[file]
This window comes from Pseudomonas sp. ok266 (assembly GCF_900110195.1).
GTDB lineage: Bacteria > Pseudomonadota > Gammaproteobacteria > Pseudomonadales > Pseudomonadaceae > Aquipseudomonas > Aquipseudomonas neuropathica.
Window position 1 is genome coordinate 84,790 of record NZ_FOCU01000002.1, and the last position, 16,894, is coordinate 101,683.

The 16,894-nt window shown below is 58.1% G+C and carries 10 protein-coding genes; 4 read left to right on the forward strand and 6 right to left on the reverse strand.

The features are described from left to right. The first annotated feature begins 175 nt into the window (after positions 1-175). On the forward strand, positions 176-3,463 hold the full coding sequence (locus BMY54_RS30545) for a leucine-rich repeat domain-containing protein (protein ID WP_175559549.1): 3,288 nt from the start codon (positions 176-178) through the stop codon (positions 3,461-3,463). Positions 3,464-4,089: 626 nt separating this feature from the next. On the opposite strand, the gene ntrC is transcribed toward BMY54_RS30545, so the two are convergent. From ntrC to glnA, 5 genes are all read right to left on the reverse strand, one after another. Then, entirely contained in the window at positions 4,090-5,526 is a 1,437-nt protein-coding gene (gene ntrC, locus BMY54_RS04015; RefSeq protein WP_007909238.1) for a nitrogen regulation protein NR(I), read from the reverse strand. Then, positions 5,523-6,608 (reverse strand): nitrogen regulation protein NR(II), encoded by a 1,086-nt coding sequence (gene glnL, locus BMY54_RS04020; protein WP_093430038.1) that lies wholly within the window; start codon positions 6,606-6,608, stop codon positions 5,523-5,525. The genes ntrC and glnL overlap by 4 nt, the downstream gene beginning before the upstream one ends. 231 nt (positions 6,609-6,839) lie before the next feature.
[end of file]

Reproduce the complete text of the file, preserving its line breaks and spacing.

This window comes from Pseudomonas sp. ok266 (assembly GCF_900110195.1).
GTDB lineage: Bacteria > Pseudomonadota > Gammaproteobacteria > Pseudomonadales > Pseudomonadaceae > Aquipseudomonas > Aquipseudomonas neuropathica.
Window position 1 is genome coordinate 84,790 of record NZ_FOCU01000002.1, and the last position, 16,894, is coordinate 101,683.

The 16,894-nt window shown below is 58.1% G+C and carries 10 protein-coding genes; 4 read left to right on the forward strand and 6 right to left on the reverse strand.

The features are described from left to right. The first annotated feature begins 175 nt into the window (after positions 1-175). On the forward strand, positions 176-3,463 hold the full coding sequence (locus BMY54_RS30545) for a leucine-rich repeat domain-containing protein (protein ID WP_175559549.1): 3,288 nt from the start codon (positions 176-178) through the stop codon (positions 3,461-3,463). Positions 3,464-4,089: 626 nt separating this feature from the next. On the opposite strand, the gene ntrC is transcribed toward BMY54_RS30545, so the two are convergent. From ntrC to glnA, 5 genes are all read right to left on the reverse strand, one after another. Then, entirely contained in the window at positions 4,090-5,526 is a 1,437-nt protein-coding gene (gene ntrC, locus BMY54_RS04015; RefSeq protein WP_007909238.1) for a nitrogen regulation protein NR(I), read from the reverse strand. Then, positions 5,523-6,608 (reverse strand): nitrogen regulation protein NR(II), encoded by a 1,086-nt coding sequence (gene glnL, locus BMY54_RS04020; protein WP_093430038.1) that lies wholly within the window; start codon positions 6,606-6,608, stop codon positions 5,523-5,525. The genes ntrC and glnL overlap by 4 nt, the downstream gene beginning before the upstream one ends. 231 nt (positions 6,609-6,839) lie before the next feature.